Cramer explained that Signet, purveyors of Kay Jewelers, Zales and Jared, among others, was hit with a wall of worries in 2015. First, the company's stores are largely mall-based. Second, Signet got too aggressive on financing, taking on a lot of bad debt. And third, the company was hit with sexual harassment allegations that led to the departure of its CEO.
But as new CEO Gina Drosos took the helm, she immediately went to work righting the ship. She began by drastically lowering Wall Street's expectations, then turned to changing the culture and fixing their business. She sold the non-performing loans and closed under-performing stores, using the proceeds to buy back the company's shares.
Signet also invested in its digital business, culminating in a blowout quarter three weeks ago that saw 53 cents a share in earnings and a 1.7% rise in same store sales. Signet also repurchased 14% of the company's outstanding shares.
Cramer said with results like these, Signet is clearly on the comeback trail and its shares are heading higher.
Off the Tape: Q6 Cyber
In his "Off The Tape" segment, Cramer sat down with Eli Dominitz, founder and CEO of the privately-held Q6 Cyber, a cybersecurity company taking a different approach to keeping data safe.
Dominitz said that while most cybersecurity is about building high fences and detecting and stopping attacks as they happen, Q6 proactively goes after the bad guys, finding out who they are, who they're targeting and what tools they are using. The company recently detected a new type of malware that was set to target a bank, and was able to alert them before the attack occurred.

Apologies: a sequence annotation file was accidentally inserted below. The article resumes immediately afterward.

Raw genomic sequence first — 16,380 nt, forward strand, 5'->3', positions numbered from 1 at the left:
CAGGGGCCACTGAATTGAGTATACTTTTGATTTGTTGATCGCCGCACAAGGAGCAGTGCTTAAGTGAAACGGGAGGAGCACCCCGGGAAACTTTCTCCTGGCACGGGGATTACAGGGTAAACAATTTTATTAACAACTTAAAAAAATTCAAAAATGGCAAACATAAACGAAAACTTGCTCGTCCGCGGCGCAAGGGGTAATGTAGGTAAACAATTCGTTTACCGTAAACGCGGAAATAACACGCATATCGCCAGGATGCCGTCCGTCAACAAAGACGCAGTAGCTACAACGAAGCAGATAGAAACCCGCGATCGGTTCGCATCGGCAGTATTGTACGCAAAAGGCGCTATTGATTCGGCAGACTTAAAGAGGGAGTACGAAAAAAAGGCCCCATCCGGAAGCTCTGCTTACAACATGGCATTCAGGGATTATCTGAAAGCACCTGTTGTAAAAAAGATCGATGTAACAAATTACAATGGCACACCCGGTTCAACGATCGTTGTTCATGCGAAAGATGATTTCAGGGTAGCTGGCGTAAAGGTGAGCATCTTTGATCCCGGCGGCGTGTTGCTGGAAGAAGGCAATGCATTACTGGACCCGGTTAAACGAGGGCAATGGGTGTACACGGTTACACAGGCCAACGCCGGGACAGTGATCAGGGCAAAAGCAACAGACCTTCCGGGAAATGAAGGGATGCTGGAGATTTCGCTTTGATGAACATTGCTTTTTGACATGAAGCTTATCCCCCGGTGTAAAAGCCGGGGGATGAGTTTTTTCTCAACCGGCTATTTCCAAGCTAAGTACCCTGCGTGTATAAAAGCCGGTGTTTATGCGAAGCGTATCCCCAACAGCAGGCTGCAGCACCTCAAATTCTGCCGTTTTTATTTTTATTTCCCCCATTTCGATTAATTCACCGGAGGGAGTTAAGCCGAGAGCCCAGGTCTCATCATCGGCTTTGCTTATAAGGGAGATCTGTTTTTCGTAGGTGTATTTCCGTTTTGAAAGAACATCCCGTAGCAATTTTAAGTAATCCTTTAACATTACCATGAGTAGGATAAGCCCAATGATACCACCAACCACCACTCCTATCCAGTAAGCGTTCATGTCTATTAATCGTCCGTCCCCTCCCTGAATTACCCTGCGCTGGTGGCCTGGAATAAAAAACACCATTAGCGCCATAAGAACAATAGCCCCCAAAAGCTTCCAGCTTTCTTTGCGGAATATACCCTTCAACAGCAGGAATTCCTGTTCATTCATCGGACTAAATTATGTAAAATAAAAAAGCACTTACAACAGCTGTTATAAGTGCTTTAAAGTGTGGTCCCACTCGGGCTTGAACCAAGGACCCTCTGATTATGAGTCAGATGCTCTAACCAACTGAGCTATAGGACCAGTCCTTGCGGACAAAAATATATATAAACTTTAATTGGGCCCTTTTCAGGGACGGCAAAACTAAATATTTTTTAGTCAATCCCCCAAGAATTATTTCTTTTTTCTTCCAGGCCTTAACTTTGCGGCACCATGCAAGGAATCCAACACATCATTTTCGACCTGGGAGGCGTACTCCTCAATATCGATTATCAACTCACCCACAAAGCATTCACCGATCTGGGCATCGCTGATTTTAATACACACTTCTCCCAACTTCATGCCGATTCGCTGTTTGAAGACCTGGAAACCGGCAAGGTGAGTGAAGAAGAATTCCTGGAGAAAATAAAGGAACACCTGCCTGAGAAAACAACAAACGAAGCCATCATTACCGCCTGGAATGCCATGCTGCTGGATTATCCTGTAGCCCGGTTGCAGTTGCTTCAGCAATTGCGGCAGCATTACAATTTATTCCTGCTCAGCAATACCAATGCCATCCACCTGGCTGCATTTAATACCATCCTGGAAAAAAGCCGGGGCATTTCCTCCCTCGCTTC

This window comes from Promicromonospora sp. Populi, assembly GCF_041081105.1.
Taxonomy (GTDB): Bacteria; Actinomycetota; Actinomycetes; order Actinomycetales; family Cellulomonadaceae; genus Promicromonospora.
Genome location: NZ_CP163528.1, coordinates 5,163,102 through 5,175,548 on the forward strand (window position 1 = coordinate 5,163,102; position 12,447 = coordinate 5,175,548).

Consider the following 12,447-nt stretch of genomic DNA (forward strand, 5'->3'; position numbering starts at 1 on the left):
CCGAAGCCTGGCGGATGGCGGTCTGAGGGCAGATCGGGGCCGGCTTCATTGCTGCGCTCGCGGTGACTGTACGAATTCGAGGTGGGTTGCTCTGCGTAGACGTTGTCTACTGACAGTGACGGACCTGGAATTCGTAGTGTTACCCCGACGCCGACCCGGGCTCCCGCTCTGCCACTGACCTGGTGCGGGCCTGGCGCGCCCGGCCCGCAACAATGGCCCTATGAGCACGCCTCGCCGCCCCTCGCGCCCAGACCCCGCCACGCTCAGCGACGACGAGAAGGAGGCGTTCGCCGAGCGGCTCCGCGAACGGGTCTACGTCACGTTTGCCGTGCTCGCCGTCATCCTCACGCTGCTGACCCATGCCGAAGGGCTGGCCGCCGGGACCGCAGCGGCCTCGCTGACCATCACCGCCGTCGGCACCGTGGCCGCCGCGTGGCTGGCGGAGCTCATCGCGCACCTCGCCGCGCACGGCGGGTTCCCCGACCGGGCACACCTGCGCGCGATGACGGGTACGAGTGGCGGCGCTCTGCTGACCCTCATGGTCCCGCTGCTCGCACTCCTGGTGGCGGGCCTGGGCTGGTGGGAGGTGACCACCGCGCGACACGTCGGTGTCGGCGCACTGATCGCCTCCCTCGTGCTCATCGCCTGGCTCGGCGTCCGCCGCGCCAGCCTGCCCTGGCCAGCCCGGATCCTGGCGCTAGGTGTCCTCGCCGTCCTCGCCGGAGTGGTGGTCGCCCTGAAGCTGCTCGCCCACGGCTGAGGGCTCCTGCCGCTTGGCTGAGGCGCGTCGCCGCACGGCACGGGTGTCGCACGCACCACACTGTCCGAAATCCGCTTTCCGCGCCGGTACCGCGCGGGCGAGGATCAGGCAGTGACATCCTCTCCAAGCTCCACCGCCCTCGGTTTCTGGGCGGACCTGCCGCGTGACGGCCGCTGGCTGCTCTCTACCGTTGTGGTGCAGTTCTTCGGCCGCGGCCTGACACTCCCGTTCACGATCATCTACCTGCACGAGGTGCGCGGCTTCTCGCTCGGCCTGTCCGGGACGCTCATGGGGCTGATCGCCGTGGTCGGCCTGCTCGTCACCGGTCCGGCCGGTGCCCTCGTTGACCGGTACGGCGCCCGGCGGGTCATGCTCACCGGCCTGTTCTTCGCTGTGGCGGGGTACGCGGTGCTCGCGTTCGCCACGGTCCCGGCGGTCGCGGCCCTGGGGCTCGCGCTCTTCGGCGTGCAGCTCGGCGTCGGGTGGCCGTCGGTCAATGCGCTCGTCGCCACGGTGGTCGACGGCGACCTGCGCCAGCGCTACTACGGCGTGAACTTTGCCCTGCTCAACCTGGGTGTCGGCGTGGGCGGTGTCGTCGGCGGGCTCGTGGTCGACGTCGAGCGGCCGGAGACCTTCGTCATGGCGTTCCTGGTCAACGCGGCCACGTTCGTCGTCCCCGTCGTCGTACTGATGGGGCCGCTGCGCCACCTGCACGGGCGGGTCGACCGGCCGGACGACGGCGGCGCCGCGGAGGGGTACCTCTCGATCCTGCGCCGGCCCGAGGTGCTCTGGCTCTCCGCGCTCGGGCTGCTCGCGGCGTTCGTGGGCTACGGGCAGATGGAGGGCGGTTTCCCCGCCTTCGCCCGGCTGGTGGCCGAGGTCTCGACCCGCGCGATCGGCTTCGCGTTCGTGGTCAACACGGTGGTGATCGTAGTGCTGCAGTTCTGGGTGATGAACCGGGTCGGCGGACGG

Dominitz said that Q6 has even taken steps to alert non-clients to their findings, as nothing sells your services better than telling a company of a pending attack. Dominitz added that they've done this "quite a bit" as they're big believers in keeping both the public and private sectors safe from cyber criminals.
In his "No-Huddle Offense" segment, Cramer asked the question: Which matters more, Micron Technologies (MU) announcement of short-term "inventory adjustments" or the company's $10 billion stock buyback program?
Sure, shares tanked 2.8% on the inventory news, leading shares to trade for just 4.2 times earnings. But Cramer said never before have Micron's shares had such a monster buyback beneath them.
Buybacks are typically safety nets for stocks, but enormous buybacks are trampolines, Cramer said. That's why shares of Qualcomm (QCOM) rose after the company announced a $30 billion buyback and why NXP Semiconductor (NXPI) announced a $5 billion buyback, while Broadcom (AVGO) and Texas Instruments (TXN) opted for $12 billion buybacks.
Buybacks matter, Cramer concluded, which is why he recommended pouncing on any continued weakness in Micron.
In the Lightning Round, Cramer was bullish on United Parcel Service (UPS) , FedEx (FDX) , BP (BP) , AT&T (T) , Cisco Systems (CSCO) , NVIDIA (NVDA) , Teladoc (TDOC) , Medtronic (MDT) and Walmart (WMT) .